This is a site where breach of camp/site rules will earn you a window seat without a second chance. Antisocial behaviour is taken extremely seriously.

            I have also worked at Port Hedland which is not a closed camp environment and I must say I agree with much of the sentiment in the article.

            Yandi Girl
            Yandi, WA
            Date and time
            December 06, 2010, 2:30PM
            • This article understates the problem if anything. As such, it is a long overdue and most important contribution to Australia's future.

              One can can only hope that it is read and acted on by those who must already well know the horror of what they are doing.

              Dark side of the mining boom
              Date and time
              December 06, 2010, 2:35PM
              • What we all need to realise is that this so-called "underbelly" is sanctioned by the government and encouraged by the large corporations. They get to sell off our country's resources to the highest bidder and keep the largely uneducated workers happy with a generous wage, which keeps them consuming and the economy growing. The men behind the curtain get richer and richer at the expense of society.

                Pierre John
                Date and time
                December 06, 2010, 2:44PM
                • Yeah! Surprise Surprise ! Need to take care . When you get lots of young men with lots of money ? Well wadda ya reackon. Read History of 1850's .Back then they tried a revolution ! Pity they didnt win !One of my early realtions got shot under that flag ! Bloody Trapps ! Then go back to the Rum Rebellion ! Not saying its right but its humanity . Your thoughts ?

                  Pollie Watcher
                  Date and time
                  December 06, 2010, 3:30PM
                  • People need to take responsibility for their own actions. I have worked FIFO all over Aus and yes there is a social feeling that you need to partake in drinking after work down at the wet mess, however no one is making you and I have never had a problem going for 1 or 2 or simply saying not tonight lads. Camps these days are rapidly taking the zero tolerance approach and window seats are standard fair for abusing the rules. Have a little self control!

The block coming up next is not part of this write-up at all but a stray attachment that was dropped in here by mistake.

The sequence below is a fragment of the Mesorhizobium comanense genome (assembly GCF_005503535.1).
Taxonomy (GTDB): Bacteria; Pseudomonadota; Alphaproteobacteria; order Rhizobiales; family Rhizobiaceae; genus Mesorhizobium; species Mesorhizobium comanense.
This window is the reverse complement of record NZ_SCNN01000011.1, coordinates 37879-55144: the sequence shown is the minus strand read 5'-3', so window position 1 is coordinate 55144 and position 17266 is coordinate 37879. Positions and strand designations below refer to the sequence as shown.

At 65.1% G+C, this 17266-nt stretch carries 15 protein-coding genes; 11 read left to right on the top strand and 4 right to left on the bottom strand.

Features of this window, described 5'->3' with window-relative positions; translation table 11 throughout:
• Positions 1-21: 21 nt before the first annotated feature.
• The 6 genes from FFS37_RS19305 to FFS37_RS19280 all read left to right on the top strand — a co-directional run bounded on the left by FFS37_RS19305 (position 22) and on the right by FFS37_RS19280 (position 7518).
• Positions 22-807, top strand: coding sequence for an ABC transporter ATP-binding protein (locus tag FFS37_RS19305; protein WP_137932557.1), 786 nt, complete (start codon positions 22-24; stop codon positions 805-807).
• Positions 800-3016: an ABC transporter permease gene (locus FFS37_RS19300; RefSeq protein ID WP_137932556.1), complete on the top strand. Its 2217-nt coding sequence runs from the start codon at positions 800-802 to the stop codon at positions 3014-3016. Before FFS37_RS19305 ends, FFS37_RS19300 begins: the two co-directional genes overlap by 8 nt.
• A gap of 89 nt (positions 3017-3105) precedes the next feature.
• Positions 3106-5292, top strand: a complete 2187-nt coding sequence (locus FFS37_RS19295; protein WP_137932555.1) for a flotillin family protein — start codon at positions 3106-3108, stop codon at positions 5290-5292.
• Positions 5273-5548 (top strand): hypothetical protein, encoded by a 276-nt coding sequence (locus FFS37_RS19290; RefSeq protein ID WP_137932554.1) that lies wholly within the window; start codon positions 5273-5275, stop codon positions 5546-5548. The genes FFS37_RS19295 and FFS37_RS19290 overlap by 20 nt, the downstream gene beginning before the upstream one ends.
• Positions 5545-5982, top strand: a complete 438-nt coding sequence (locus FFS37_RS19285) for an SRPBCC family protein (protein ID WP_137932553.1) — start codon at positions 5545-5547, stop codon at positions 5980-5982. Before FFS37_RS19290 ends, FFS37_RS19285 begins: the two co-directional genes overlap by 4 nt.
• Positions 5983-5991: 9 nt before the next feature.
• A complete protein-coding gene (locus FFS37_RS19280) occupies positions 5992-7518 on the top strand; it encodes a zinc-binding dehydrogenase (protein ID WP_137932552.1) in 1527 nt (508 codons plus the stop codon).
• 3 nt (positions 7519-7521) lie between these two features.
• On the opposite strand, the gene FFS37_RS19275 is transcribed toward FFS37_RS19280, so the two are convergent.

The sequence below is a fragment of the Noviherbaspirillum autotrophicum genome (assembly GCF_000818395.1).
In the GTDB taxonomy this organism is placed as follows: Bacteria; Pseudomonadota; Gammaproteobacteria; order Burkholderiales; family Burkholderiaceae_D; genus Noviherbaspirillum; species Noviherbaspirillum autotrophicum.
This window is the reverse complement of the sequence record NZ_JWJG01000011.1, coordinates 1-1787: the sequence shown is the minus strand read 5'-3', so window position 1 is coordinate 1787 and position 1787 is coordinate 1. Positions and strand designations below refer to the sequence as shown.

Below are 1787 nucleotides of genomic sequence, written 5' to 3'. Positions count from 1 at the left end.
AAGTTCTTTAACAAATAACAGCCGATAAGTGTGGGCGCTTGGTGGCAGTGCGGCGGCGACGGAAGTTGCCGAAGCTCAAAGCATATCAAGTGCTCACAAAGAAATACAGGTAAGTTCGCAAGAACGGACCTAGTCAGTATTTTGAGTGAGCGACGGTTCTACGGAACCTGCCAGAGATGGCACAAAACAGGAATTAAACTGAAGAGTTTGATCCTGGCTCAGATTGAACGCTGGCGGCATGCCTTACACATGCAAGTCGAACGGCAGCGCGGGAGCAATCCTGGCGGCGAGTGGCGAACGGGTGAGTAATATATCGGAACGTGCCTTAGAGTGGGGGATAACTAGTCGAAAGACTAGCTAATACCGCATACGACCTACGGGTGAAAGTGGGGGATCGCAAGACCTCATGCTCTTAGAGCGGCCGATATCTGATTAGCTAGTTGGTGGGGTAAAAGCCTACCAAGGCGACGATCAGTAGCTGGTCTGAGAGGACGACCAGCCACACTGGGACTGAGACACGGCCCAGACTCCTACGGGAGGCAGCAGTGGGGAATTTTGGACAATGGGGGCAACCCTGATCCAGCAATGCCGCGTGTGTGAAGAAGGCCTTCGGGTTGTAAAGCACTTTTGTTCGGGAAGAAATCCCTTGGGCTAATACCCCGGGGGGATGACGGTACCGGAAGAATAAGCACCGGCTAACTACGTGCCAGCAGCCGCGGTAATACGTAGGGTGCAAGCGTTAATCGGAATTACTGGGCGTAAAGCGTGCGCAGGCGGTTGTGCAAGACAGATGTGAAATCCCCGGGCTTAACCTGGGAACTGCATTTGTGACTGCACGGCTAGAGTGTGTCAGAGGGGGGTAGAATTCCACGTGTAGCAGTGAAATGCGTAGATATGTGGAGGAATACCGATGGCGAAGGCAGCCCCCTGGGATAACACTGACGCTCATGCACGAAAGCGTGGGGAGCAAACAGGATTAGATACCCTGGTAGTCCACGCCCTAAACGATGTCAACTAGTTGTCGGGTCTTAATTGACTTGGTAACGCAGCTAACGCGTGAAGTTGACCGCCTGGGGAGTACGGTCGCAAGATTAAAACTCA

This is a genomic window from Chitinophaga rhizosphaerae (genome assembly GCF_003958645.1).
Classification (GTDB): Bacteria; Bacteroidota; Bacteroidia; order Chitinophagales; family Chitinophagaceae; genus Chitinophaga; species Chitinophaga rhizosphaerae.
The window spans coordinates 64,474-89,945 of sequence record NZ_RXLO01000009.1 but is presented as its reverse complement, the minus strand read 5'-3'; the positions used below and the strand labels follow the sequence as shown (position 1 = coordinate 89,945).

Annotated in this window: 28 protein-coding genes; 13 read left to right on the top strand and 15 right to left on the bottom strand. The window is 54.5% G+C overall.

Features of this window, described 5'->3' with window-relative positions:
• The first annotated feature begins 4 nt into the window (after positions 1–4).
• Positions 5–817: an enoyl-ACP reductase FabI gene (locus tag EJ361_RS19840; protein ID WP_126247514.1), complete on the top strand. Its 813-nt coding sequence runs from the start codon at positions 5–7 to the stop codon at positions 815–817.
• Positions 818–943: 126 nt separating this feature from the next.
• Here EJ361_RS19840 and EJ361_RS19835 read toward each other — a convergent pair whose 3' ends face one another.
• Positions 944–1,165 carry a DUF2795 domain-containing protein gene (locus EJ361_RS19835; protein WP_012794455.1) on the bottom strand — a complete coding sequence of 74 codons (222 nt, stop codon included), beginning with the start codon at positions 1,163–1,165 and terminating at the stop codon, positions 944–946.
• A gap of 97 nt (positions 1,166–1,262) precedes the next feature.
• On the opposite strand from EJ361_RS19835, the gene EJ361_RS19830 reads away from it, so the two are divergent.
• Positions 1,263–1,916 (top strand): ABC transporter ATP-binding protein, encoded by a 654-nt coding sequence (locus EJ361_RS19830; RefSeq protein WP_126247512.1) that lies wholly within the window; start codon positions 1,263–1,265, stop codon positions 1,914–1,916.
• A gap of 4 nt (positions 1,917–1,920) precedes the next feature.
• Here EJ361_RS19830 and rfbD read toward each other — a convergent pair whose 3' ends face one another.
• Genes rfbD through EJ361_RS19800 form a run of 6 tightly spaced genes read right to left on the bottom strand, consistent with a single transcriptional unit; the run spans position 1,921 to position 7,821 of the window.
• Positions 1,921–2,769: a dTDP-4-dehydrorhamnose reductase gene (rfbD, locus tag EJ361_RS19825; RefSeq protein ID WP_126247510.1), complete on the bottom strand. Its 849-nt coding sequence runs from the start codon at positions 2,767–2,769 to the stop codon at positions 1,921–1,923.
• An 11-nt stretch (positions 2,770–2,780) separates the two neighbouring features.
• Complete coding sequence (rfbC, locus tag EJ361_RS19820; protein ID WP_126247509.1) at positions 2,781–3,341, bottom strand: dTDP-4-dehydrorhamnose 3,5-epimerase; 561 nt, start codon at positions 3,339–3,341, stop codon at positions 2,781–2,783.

Self Control
                    Date and time
                    December 06, 2010, 3:35PM
                    • Mining boom......if it sounds too good to be true, it probably is!!!!!!! Super profits tax NOW~!!!!!!!

                      Date and time
                      December 06, 2010, 4:08PM

                      More comments

                      Make a comment

                      You are logged in as [Logout]

                      All information entered below may be published.

                      Error: Please enter your screen name.

                      Error: Your Screen Name must be less than 255 characters.

                      Error: Your Location must be less than 255 characters.

                      Error: Please enter your comment.

                      Error: Your Message must be less than 300 words.

                      Post to

                      You need to have read and accepted the Conditions of Use.

                      Thank you

                      Your comment has been submitted for approval.

                      Comments are moderated and are generally published if they are on-topic and not abusive.

                      Related Coverage

                      HuffPost Australia

                      Follow Us

                      Featured advertisers

                      Special offers

                      Credit card, savings and loan rates by Mozo

                      Executive Style